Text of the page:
“We built a plugin that sends all the event data to our instance of Mixpanel. That way we can track any message that’s sent by the bot or by the user, what actions the user took, and of course, user profiles. That way we could go back to our customers with a detailed view into how their end users were interacting with the bots. We want to see them going through what we call the ‘conversational funnel’ that runs from saying ‘hello’ to the bot to having their problem solved or making a purchase, depending on the case.”
When it comes to building products, Matthew’s team depends on Mixpanel to inform their product decisions: “We try to install Mixpanel even before we even launch the first product, so we can get our customers familiar with looking at key metrics like usage, retention, and conversion so we agree on what success looks like, and can iterate quickly. That way, it’s really easy to see if one messaging variant is outperforming another, for example, and stick with the one that’s working.”
On selling into the enterprise
Chatbots might seem like a pretty widespread piece of technology, but in the cautious enterprise space sometimes Black Ops gets resistance from companies who only see risk.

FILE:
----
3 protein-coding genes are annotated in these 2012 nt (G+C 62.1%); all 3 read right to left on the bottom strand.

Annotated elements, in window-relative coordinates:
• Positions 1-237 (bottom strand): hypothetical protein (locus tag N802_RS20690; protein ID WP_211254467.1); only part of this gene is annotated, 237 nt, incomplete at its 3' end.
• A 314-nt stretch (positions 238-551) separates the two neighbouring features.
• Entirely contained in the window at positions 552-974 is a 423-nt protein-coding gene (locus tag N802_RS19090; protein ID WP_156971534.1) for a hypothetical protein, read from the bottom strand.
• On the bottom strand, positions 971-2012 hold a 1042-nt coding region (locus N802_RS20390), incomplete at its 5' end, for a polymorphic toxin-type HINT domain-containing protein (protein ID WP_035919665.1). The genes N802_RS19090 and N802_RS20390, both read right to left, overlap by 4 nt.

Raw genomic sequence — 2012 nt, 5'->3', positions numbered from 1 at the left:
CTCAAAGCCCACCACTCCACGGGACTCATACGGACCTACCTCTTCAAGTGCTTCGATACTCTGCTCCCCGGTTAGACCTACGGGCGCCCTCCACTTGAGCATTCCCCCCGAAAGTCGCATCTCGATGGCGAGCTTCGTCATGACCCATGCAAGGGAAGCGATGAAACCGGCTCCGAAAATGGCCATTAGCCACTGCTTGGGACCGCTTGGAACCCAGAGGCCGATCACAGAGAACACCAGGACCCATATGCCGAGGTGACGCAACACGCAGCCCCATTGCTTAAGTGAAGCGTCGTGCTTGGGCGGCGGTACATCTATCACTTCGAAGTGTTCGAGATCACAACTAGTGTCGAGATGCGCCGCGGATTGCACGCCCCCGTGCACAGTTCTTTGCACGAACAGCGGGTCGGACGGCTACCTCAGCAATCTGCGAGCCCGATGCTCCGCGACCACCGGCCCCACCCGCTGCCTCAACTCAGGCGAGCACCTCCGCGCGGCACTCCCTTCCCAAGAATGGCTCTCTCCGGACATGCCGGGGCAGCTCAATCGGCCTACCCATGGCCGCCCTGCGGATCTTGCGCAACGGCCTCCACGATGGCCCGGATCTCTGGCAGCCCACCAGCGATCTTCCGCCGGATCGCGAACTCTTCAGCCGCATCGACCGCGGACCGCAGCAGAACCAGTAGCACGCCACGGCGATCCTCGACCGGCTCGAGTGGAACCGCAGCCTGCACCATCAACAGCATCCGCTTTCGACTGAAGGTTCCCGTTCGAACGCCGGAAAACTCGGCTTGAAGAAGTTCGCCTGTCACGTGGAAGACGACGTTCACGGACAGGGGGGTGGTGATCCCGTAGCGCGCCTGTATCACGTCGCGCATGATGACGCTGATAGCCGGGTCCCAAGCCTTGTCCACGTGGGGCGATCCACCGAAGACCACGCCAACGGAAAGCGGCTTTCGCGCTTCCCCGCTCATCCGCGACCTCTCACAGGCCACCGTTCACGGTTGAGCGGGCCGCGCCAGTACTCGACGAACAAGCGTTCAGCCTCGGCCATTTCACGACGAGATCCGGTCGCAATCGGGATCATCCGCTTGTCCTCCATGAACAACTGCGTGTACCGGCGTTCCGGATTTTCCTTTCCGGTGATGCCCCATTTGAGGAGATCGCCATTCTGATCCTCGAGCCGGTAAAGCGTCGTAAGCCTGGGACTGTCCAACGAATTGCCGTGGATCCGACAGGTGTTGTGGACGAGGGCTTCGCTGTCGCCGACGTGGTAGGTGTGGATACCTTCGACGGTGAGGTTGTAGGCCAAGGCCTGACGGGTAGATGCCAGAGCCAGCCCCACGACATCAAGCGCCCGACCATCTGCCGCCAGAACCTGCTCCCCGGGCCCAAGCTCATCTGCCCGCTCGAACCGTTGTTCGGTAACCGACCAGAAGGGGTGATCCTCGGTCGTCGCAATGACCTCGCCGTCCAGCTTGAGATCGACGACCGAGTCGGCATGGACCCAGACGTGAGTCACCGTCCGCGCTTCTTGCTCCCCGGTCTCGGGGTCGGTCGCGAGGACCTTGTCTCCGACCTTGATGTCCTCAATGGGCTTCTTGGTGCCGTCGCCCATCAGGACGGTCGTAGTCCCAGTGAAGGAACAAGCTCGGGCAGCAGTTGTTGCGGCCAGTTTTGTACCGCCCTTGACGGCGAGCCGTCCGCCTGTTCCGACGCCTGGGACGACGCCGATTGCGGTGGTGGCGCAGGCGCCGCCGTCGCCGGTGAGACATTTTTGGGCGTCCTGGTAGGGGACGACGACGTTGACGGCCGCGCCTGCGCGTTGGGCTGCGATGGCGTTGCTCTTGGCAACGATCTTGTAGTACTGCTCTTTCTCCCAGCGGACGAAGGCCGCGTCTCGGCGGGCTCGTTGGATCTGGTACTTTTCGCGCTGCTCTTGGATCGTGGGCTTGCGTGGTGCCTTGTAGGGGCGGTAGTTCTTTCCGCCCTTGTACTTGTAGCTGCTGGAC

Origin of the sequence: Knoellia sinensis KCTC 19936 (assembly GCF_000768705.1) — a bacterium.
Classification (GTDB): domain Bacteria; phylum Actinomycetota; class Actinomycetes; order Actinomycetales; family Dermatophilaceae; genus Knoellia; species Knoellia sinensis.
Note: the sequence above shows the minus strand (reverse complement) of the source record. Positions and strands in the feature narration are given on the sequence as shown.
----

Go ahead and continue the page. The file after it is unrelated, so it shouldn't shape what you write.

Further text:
“When we’re trying to sell to big companies, it comes down to education and trust,” Matthew tells us. “We never go out to market without a full conversation script present. We literally draft up a document that would probably fill an entire conference room with all the possible scenarios in which a chatbot can respond back to a user so they can see that they’re in a closed system. Marketing departments in particular need to control the the way the company’s message is perceived to the target customer.
“The chatbot needs to control and manage the message. It’s not creating new messages, it’s not changing the message, it’s just scaling the company’s existing message and the messaging around the brand. Once we show the company that the bot can keep the message consistent, that puts them at ease.”
The future of chatbots
For Matthew, leading a company is about two things: vision, and execution. And finding the balance between big dreams and nitty gritty execution can be a challenge.